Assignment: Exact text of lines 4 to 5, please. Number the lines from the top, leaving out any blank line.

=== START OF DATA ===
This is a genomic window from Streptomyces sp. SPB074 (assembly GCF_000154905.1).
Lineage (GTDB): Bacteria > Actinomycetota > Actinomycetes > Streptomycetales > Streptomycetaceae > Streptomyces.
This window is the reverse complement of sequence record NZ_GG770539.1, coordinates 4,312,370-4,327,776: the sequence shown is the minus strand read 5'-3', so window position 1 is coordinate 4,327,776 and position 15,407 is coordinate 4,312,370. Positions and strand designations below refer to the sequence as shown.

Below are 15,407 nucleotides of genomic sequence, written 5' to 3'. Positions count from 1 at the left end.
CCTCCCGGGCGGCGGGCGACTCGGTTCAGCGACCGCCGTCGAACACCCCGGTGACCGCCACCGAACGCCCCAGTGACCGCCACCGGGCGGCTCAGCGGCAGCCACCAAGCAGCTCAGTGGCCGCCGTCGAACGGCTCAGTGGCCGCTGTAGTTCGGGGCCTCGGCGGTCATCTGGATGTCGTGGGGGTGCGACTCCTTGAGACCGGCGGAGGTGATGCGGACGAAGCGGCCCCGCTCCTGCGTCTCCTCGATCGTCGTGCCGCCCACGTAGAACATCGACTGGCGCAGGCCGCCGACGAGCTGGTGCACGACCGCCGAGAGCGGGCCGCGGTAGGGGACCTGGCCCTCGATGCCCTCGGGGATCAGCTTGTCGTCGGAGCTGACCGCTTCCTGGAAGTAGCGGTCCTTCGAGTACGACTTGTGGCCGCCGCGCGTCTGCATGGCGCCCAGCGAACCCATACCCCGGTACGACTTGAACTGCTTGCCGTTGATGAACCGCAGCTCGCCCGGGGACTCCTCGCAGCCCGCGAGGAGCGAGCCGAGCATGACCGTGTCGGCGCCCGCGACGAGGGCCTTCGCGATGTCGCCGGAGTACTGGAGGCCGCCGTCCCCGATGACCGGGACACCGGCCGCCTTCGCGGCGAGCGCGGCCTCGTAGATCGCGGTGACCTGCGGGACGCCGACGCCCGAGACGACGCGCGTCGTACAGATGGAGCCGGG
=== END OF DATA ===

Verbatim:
Below are 15,407 nucleotides of genomic sequence, written 5' to 3'. Positions count from 1 at the left end.
CCTCCCGGGCGGCGGGCGACTCGGTTCAGCGACCGCCGTCGAACACCCCGGTGACCGCCACCGAACGCCCCAGTGACCGCCACCGGGCGGCTCAGCGGCAGCCACCAAGCAGCTCAGTGGCCGCCGTCGAACGGCTCAGTGGCCGCTGTAGTTCGGGGCCTCGGCGGTCATCTGGATGTCGTGGGGGTGCGACTCCTTGAGACCGGCGGAGGTGATGCGGACGAAGCGGCCCCGCTCCTGCGTCTCCTCGATCGTCGTGCCGCCCACGTAGAACATCGACTGGCGCAGGCCGCCGACGAGCTGGTGCACGACCGCCGAGAGCGGGCCGCGGTAGGGGACCTGGCCCTCGATGCCCTCGGGGATCAGCTTGTCGTCGGAGCTGACCGCTTCCTGGAAGTAGCGGTCCTTCGAGTACGACTTGTGGCCGCCGCGCGTCTGCATGGCGCCCAGCGAACCCATACCCCGGTACGACTTGAACTGCTTGCCGTTGATGAACCGCAGCTCGCCCGGGGACTCCTCGCAGCCCGCGAGGAGCGAGCCGAGCATGACCGTGTCGGCGCCCGCGACGAGGGCCTTCGCGATGTCGCCGGAGTACTGGAGGCCGCCGTCCCCGATGACCGGGACACCGGCCGCCTTCGCGGCGAGCGCGGCCTCGTAGATCGCGGTGACCTGCGGGACGCCGACGCCCGAGACGACGCGCGTCGTACAGATGGAGCCGGG